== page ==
Jason Moore’s Pitch Perfect has a simple design, mixing the radio-friendly pop music savvy of Glee with the female-centric gross-out antics of Bridesmaids (2011), all while delving into the theoretically quirky world of competitive a capella groups. While there’s certainly an audience for this concept, the rest of us will have to look past the predictable writing, dull direction, bland music, poor casting and bloated runtime to get anything from this movie. There’s little here that speaks to originality (right down to a poster that basically rips off Bridesmaids) or tact, instead this is a systemically bad movie that will be a tough slog if you’re not in the midst of its target audience.
Anna Kendrick — perhaps film’s least angsty, edgy 27-year-old — plays Beca, an angsty, edgy college freshman, who’s forced by her father (John Benjamin Hickey, Transformers: Rise of the Fallen) to go to a college full of a variety of 20- and 30-somethings instead of running off to LA to make music. It seems Beca has her eye on being a DJ and music producer, but before she’s allowed to move out West, dad asks that she at least make a go of higher education. So she joins The Bellas, a misfit all-female a capella group, who the year before had their dreams dashed when their leader (Anna Camp, The Help) violently vomited onstage at the national finals, and then were defeated by their archrivals, the bros of The Treblemakers. All of this gets complicated when Beca begins to fall for Jesse (Dane Cook lookalike Skylar Astin, Taking Woodstock), the good-hearted member of The Treblemakers.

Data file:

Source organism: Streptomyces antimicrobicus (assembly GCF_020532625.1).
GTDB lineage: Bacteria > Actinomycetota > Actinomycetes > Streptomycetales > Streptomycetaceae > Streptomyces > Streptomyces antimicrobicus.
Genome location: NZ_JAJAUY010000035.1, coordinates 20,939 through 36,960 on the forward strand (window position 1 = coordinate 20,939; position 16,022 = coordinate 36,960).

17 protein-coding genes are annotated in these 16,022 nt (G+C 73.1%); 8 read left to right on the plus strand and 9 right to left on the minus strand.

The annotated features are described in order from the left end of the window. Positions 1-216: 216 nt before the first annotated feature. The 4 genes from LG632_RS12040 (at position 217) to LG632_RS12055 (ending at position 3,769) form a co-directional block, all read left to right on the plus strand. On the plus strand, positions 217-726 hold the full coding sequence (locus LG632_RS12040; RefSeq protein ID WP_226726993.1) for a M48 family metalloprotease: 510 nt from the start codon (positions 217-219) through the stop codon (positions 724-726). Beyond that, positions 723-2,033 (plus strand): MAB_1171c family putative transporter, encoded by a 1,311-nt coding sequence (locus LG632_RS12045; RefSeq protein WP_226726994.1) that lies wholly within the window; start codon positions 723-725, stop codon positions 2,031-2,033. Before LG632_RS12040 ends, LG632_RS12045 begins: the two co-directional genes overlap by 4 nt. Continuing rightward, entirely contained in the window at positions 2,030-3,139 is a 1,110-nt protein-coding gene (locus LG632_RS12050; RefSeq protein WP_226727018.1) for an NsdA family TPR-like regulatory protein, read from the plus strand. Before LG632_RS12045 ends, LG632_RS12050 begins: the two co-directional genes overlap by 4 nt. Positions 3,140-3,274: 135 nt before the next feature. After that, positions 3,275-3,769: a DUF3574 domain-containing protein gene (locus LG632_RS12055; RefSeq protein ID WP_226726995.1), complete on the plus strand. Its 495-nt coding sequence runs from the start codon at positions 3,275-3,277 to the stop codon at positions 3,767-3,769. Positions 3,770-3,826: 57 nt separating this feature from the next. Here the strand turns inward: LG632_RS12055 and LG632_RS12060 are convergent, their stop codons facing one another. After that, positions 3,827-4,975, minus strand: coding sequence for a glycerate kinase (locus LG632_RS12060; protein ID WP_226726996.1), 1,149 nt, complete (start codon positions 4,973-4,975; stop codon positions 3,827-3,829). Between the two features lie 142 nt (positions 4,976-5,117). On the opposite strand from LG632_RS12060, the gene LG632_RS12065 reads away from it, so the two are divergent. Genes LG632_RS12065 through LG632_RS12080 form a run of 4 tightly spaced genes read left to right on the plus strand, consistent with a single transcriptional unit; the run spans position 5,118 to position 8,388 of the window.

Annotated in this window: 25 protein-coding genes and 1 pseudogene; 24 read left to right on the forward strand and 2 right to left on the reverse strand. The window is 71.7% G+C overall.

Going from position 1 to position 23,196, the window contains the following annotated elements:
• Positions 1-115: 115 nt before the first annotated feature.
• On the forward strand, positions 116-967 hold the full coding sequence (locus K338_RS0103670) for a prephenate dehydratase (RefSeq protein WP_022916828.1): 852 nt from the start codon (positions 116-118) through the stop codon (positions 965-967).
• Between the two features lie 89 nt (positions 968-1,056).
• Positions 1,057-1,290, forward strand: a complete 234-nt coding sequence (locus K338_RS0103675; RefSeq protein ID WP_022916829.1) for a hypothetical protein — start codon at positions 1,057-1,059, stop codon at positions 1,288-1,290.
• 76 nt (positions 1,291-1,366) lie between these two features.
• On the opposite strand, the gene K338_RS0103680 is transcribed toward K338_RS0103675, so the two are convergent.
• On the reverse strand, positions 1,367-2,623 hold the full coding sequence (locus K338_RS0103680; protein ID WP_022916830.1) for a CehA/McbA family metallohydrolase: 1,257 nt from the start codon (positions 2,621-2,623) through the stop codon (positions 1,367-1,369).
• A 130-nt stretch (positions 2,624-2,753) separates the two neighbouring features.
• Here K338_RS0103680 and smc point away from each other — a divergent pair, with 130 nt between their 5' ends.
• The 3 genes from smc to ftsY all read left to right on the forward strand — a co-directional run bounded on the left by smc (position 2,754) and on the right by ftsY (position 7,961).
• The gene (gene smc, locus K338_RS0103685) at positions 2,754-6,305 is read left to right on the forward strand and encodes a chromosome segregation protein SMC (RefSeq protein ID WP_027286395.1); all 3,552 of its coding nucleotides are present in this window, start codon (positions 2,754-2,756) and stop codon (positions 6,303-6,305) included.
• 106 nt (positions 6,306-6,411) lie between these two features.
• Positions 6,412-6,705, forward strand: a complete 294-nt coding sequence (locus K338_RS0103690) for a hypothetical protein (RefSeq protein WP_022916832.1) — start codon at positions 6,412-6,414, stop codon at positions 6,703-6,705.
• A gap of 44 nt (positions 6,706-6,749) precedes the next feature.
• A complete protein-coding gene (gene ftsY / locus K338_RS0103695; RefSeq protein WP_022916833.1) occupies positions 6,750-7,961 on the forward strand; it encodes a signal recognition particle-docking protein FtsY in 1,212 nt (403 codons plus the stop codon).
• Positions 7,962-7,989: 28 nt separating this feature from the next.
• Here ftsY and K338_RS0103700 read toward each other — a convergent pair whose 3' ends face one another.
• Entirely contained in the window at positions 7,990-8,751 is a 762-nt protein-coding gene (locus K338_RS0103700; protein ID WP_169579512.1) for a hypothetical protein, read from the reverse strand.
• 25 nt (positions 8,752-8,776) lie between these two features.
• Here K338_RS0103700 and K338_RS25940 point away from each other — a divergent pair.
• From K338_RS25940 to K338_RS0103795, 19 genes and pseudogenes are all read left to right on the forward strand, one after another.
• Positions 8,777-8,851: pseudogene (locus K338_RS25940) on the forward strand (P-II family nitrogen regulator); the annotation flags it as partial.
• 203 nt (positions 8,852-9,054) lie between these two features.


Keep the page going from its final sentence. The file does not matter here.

The rest of the film is horribly and numbingly predictable, especially for a movie that, at one point, complains about the predictability of movies. The plot is wholly utilitarian, and moves like it’s crossing out items on a checklist, which is compounded by Pitch Perfect’s nearly two-hour-long runtime. The humor is of the oddball variety — often far too broad, ham-fisted and playing to the back row, while far too reliant on non sequiturs and ad libs from Rebel Wilson (What to Expect When You’re Expecting). Yeah, there’s the gross-out stuff, mostly consisting of lame anatomical jokes and the aforementioned vomit. Pitch Perfect wants so much to be Bridesmaids, but lacks the moxie to go for the full R-rated treatment.
The musical numbers — which, in theory, should be the film’s most pleasant respites — are a collection of the worst of pop radio, garishly arranged into less than stellar a capella renditions, and shot by Moore in the most lackadaisical, unimaginative fashions possible. When it’s not being laboriously drawn out, the bulk of Pitch Perfect borders on some type of obnoxious — whether it be its taste in music, its sense of humor or its refusal to be the least bit interesting as filmmaking. Rated PG-13 for sexual material, language and drug references.
Playing at Carmike 10, Carolina Asheville Cinema 14, Epic of Hendersonville, Regal Biltmore Grande